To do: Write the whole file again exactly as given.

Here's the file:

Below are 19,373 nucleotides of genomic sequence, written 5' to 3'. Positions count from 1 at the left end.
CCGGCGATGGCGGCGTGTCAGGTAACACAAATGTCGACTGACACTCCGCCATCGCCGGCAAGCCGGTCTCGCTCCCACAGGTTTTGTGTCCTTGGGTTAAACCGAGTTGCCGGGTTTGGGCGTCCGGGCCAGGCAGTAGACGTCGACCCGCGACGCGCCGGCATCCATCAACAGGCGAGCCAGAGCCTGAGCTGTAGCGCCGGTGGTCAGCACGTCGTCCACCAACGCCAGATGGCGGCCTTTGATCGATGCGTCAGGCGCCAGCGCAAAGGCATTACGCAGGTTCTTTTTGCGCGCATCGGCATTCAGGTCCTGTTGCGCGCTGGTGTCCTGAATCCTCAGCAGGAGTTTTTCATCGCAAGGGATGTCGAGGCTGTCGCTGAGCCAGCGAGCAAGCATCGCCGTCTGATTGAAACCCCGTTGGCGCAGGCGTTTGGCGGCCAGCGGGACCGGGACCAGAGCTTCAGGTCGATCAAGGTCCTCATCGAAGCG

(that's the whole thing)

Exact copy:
Below are 19,373 nucleotides of genomic sequence, written 5' to 3'. Positions count from 1 at the left end.
CCGGCGATGGCGGCGTGTCAGGTAACACAAATGTCGACTGACACTCCGCCATCGCCGGCAAGCCGGTCTCGCTCCCACAGGTTTTGTGTCCTTGGGTTAAACCGAGTTGCCGGGTTTGGGCGTCCGGGCCAGGCAGTAGACGTCGACCCGCGACGCGCCGGCATCCATCAACAGGCGAGCCAGAGCCTGAGCTGTAGCGCCGGTGGTCAGCACGTCGTCCACCAACGCCAGATGGCGGCCTTTGATCGATGCGTCAGGCGCCAGCGCAAAGGCATTACGCAGGTTCTTTTTGCGCGCATCGGCATTCAGGTCCTGTTGCGCGCTGGTGTCCTGAATCCTCAGCAGGAGTTTTTCATCGCAAGGGATGTCGAGGCTGTCGCTGAGCCAGCGAGCAAGCATCGCCGTCTGATTGAAACCCCGTTGGCGCAGGCGTTTGGCGGCCAGCGGGACCGGGACCAGAGCTTCAGGTCGATCAAGGTCCTCATCGAAGCG